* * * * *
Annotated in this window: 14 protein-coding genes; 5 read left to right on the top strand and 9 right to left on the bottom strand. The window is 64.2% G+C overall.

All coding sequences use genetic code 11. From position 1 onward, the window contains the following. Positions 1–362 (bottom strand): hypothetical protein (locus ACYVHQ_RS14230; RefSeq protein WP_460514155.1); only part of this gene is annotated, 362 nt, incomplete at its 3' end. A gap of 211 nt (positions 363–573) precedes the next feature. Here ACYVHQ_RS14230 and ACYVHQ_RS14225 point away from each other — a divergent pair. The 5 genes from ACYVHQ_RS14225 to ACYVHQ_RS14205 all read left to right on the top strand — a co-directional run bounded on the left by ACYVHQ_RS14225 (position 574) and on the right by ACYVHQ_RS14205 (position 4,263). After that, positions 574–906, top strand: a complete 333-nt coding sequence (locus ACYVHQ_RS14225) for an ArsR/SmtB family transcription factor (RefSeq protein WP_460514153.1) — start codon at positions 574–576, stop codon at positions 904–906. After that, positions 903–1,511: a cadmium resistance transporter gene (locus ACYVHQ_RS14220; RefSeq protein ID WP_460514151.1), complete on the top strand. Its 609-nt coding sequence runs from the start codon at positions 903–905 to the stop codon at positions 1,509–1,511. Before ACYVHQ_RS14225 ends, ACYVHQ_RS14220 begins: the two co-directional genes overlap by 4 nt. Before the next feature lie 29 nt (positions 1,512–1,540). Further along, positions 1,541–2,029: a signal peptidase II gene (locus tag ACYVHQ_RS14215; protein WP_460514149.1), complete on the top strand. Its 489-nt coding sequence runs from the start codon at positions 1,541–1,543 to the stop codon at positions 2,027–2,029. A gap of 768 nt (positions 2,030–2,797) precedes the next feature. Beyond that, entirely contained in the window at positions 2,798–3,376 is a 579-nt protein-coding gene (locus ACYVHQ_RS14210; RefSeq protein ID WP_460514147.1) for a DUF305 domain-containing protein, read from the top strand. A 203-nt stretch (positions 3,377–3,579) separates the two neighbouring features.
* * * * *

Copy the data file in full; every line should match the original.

Annotated in this window: 14 protein-coding genes; 5 read left to right on the top strand and 9 right to left on the bottom strand. The window is 64.2% G+C overall.

All coding sequences use genetic code 11. From position 1 onward, the window contains the following. Positions 1–362 (bottom strand): hypothetical protein (locus ACYVHQ_RS14230; RefSeq protein WP_460514155.1); only part of this gene is annotated, 362 nt, incomplete at its 3' end. A gap of 211 nt (positions 363–573) precedes the next feature. Here ACYVHQ_RS14230 and ACYVHQ_RS14225 point away from each other — a divergent pair. The 5 genes from ACYVHQ_RS14225 to ACYVHQ_RS14205 all read left to right on the top strand — a co-directional run bounded on the left by ACYVHQ_RS14225 (position 574) and on the right by ACYVHQ_RS14205 (position 4,263). After that, positions 574–906, top strand: a complete 333-nt coding sequence (locus ACYVHQ_RS14225) for an ArsR/SmtB family transcription factor (RefSeq protein WP_460514153.1) — start codon at positions 574–576, stop codon at positions 904–906. After that, positions 903–1,511: a cadmium resistance transporter gene (locus ACYVHQ_RS14220; RefSeq protein ID WP_460514151.1), complete on the top strand. Its 609-nt coding sequence runs from the start codon at positions 903–905 to the stop codon at positions 1,509–1,511. Before ACYVHQ_RS14225 ends, ACYVHQ_RS14220 begins: the two co-directional genes overlap by 4 nt. Before the next feature lie 29 nt (positions 1,512–1,540). Further along, positions 1,541–2,029: a signal peptidase II gene (locus tag ACYVHQ_RS14215; protein WP_460514149.1), complete on the top strand. Its 489-nt coding sequence runs from the start codon at positions 1,541–1,543 to the stop codon at positions 2,027–2,029. A gap of 768 nt (positions 2,030–2,797) precedes the next feature. Beyond that, entirely contained in the window at positions 2,798–3,376 is a 579-nt protein-coding gene (locus ACYVHQ_RS14210; RefSeq protein ID WP_460514147.1) for a DUF305 domain-containing protein, read from the top strand. A 203-nt stretch (positions 3,377–3,579) separates the two neighbouring features.